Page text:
Britain After Empire: Constructing a Post-War by P. Preston

By P. Preston

Via compelling research of pop culture, excessive tradition and elite designs within the years following the top of the second one global struggle, this e-book explores how Britain and its humans have come to phrases with the lack of status stemming from the decline of the British Empire. the result's a quantity that provides new principles on what it really is to be 'British'.

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The Second World War became a victory of the people of the metropolitan core; other 26 Britain After Empire contributions were acknowledged, but as adjuncts to the efforts of the core. But Webster notes that by the late 1950s and early 1960s public discourse was beginning to shift. The angry young men of the theatre attacked what they saw as the moribund attitudes of the elite. The satire boom of the early 1960s followed along this line. 31 And so, overall, in summary form, there were a number of reworked or novel discourses: the wartime military victory came to involve less empire, fewer allies and more core British heroes as the war became the key idea, increasingly a new foundation myth; the idea of an orderly withdrawal from empire was embraced, with the Commonwealth as a species of somewhat ambiguous consolation; ideas of domestic welfare and colonial development were embraced; and the notion of the ‘English-speaking people’s’ was advanced32 whereby the elite sought to build a link with the now powerful USA.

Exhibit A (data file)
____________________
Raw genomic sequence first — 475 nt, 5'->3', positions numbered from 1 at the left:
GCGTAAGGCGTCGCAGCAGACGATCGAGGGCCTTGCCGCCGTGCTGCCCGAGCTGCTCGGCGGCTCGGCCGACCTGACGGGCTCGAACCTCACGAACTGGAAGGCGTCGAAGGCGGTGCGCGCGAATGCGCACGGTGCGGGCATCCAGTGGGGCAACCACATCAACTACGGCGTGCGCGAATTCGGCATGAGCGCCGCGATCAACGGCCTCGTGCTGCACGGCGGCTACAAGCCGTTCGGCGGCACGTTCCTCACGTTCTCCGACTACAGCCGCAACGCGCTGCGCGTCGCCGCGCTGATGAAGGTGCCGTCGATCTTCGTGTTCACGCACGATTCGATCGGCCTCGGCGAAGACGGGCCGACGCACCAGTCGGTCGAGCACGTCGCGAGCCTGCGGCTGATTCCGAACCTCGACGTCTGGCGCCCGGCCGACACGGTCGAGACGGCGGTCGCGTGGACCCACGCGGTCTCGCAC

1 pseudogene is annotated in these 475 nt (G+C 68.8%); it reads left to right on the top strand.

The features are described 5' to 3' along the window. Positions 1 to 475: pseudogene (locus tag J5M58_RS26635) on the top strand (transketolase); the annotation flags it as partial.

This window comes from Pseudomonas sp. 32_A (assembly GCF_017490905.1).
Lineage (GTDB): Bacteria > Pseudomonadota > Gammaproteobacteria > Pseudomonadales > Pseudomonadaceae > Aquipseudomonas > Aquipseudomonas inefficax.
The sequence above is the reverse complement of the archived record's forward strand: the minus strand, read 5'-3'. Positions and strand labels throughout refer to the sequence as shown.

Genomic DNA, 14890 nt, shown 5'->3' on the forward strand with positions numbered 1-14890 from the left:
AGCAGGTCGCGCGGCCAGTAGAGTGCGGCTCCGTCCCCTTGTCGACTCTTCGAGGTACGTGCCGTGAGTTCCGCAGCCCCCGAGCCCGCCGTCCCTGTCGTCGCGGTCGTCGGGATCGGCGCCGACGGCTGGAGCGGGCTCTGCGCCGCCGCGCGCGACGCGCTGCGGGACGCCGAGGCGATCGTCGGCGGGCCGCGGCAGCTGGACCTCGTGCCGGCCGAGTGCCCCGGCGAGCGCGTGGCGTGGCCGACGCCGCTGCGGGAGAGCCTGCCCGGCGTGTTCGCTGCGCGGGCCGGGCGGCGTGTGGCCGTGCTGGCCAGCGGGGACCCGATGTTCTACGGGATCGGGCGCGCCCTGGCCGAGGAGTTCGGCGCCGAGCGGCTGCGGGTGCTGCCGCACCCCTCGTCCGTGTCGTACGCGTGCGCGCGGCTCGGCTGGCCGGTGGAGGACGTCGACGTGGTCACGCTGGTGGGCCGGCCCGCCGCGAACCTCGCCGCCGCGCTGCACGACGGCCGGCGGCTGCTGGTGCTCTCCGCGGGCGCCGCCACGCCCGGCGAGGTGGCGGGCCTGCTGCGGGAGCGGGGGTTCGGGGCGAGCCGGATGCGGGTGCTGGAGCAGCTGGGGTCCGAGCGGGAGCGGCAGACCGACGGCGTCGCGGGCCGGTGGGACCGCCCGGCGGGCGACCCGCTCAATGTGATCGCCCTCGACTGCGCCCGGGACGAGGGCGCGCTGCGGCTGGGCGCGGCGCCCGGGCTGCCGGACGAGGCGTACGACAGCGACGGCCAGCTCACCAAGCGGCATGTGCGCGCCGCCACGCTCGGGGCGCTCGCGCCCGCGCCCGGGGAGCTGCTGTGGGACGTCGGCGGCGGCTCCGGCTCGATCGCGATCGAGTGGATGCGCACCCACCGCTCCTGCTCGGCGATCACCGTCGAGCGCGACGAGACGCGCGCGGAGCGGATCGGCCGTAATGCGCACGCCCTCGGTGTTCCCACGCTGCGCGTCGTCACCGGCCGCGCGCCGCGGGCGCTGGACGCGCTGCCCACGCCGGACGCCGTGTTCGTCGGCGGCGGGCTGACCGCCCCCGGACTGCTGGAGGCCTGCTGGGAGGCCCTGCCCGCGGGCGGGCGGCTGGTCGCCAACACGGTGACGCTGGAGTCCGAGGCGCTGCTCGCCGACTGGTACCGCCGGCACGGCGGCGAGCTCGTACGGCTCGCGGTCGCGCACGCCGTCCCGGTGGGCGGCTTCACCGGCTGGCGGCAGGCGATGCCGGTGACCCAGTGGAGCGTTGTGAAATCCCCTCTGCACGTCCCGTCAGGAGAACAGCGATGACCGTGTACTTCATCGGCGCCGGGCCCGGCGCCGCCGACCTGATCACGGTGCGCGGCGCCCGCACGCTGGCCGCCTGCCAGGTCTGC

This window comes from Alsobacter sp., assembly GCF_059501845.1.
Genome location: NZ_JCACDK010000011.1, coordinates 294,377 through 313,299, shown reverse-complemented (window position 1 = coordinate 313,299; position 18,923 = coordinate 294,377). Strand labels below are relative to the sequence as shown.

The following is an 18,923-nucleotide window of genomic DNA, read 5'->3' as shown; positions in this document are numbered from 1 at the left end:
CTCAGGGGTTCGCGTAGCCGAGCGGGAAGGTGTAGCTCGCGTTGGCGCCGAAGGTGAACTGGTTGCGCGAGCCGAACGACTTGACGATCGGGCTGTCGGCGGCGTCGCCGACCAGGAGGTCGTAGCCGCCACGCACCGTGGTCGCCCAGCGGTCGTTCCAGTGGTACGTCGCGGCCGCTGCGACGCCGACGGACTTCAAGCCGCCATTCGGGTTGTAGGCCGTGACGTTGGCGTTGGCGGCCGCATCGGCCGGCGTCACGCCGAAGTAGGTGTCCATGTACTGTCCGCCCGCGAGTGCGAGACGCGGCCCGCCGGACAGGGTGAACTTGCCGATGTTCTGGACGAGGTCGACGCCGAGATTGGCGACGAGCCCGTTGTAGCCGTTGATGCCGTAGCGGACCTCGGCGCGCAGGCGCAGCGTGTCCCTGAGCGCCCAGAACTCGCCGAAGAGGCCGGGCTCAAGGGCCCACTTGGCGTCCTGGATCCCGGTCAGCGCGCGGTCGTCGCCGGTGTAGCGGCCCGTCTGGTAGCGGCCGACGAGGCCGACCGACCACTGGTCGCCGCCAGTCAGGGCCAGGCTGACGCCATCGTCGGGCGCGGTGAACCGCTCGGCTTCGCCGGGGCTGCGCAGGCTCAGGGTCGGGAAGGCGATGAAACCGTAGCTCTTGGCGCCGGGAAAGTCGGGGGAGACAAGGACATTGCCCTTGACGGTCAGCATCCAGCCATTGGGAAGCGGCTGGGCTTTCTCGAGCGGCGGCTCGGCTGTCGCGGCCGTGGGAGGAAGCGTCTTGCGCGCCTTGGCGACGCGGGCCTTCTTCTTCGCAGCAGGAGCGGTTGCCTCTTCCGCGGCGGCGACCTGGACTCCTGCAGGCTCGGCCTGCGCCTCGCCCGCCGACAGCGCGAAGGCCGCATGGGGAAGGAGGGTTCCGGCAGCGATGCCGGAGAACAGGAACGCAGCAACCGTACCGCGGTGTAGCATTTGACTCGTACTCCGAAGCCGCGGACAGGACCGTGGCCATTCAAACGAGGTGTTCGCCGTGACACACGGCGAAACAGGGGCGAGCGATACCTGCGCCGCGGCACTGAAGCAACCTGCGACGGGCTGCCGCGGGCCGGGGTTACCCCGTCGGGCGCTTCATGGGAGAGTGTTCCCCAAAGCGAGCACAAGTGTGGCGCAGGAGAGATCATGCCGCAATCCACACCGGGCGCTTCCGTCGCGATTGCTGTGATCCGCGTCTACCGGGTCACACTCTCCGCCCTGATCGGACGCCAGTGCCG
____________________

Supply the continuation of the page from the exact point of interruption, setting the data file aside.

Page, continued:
All these linkages provoked vigorous domestic debate about questions of responsibilities, the pragmatics of continuing interests and the demands of quickly shifting circumstances. Yet by 1945 some elements were already lost (concessions in China); some elements were in the process of loss (India,39 Burma); whilst in other places the colonial power managed to hang on for a while (Malaya,40 Singapore, Brunei); and in one area the British colonial regime was sustained albeit in a very curious fashion until 1997 (Hong Kong).

37 But it was a confused message and embraced a number of different strands. First, the social aspect of retreat – this could include the obligations owed to various groups within former peripheral territories, in particular, those who were ‘kith and kin’, in other words, sometime 28 Britain After Empire colonial officials and most awkward of all, settlers, and it could include repatriation of colonial officials and local groups likely to be treated as collaborators by incoming nationalists, and it could also include sustaining odd military links such as Gurkhas.

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